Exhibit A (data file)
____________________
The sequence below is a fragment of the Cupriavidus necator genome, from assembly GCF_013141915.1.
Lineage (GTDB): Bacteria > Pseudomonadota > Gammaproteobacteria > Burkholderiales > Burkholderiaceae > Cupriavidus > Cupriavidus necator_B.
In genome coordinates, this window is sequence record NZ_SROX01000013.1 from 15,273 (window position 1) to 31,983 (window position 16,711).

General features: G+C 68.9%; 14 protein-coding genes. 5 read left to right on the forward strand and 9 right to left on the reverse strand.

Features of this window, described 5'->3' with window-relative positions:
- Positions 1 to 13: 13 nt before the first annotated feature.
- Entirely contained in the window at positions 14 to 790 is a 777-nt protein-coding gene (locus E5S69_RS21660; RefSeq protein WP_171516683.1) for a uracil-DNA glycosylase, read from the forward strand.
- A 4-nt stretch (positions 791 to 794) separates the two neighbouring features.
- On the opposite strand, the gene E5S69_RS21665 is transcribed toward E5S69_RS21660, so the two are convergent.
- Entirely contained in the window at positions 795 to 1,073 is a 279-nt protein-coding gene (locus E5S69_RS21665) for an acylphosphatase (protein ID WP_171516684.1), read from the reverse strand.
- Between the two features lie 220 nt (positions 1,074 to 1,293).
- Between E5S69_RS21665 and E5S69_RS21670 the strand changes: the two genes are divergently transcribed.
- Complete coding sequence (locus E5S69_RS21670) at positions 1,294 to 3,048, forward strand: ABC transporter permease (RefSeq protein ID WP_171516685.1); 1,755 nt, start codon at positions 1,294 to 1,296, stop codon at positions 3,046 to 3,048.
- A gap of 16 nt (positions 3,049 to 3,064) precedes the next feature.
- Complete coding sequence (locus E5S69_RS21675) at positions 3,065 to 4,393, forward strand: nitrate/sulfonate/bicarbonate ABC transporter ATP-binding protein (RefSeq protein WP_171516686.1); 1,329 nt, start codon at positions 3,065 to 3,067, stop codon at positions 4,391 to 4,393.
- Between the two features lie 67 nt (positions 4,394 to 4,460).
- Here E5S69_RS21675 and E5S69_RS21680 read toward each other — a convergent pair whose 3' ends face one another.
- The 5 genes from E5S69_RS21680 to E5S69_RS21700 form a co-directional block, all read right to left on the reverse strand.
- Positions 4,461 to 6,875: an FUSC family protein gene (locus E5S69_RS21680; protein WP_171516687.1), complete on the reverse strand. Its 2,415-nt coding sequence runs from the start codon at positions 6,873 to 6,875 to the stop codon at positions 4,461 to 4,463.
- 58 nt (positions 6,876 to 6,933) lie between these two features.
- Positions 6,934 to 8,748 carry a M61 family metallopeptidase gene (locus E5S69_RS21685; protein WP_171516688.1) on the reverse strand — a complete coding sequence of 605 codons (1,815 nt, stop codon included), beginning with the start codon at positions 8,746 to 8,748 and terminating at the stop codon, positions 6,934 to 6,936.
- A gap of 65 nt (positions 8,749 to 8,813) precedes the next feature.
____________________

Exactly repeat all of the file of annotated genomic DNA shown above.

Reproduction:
The sequence below is a fragment of the Cupriavidus necator genome, from assembly GCF_013141915.1.
Lineage (GTDB): Bacteria > Pseudomonadota > Gammaproteobacteria > Burkholderiales > Burkholderiaceae > Cupriavidus > Cupriavidus necator_B.
In genome coordinates, this window is sequence record NZ_SROX01000013.1 from 15,273 (window position 1) to 31,983 (window position 16,711).

General features: G+C 68.9%; 14 protein-coding genes. 5 read left to right on the forward strand and 9 right to left on the reverse strand.

Features of this window, described 5'->3' with window-relative positions:
- Positions 1 to 13: 13 nt before the first annotated feature.
- Entirely contained in the window at positions 14 to 790 is a 777-nt protein-coding gene (locus E5S69_RS21660; RefSeq protein WP_171516683.1) for a uracil-DNA glycosylase, read from the forward strand.
- A 4-nt stretch (positions 791 to 794) separates the two neighbouring features.
- On the opposite strand, the gene E5S69_RS21665 is transcribed toward E5S69_RS21660, so the two are convergent.
- Entirely contained in the window at positions 795 to 1,073 is a 279-nt protein-coding gene (locus E5S69_RS21665) for an acylphosphatase (protein ID WP_171516684.1), read from the reverse strand.
- Between the two features lie 220 nt (positions 1,074 to 1,293).
- Between E5S69_RS21665 and E5S69_RS21670 the strand changes: the two genes are divergently transcribed.
- Complete coding sequence (locus E5S69_RS21670) at positions 1,294 to 3,048, forward strand: ABC transporter permease (RefSeq protein ID WP_171516685.1); 1,755 nt, start codon at positions 1,294 to 1,296, stop codon at positions 3,046 to 3,048.
- A gap of 16 nt (positions 3,049 to 3,064) precedes the next feature.
- Complete coding sequence (locus E5S69_RS21675) at positions 3,065 to 4,393, forward strand: nitrate/sulfonate/bicarbonate ABC transporter ATP-binding protein (RefSeq protein WP_171516686.1); 1,329 nt, start codon at positions 3,065 to 3,067, stop codon at positions 4,391 to 4,393.
- Between the two features lie 67 nt (positions 4,394 to 4,460).
- Here E5S69_RS21675 and E5S69_RS21680 read toward each other — a convergent pair whose 3' ends face one another.
- The 5 genes from E5S69_RS21680 to E5S69_RS21700 form a co-directional block, all read right to left on the reverse strand.
- Positions 4,461 to 6,875: an FUSC family protein gene (locus E5S69_RS21680; protein WP_171516687.1), complete on the reverse strand. Its 2,415-nt coding sequence runs from the start codon at positions 6,873 to 6,875 to the stop codon at positions 4,461 to 4,463.
- 58 nt (positions 6,876 to 6,933) lie between these two features.
- Positions 6,934 to 8,748 carry a M61 family metallopeptidase gene (locus E5S69_RS21685; protein WP_171516688.1) on the reverse strand — a complete coding sequence of 605 codons (1,815 nt, stop codon included), beginning with the start codon at positions 8,746 to 8,748 and terminating at the stop codon, positions 6,934 to 6,936.
- A gap of 65 nt (positions 8,749 to 8,813) precedes the next feature.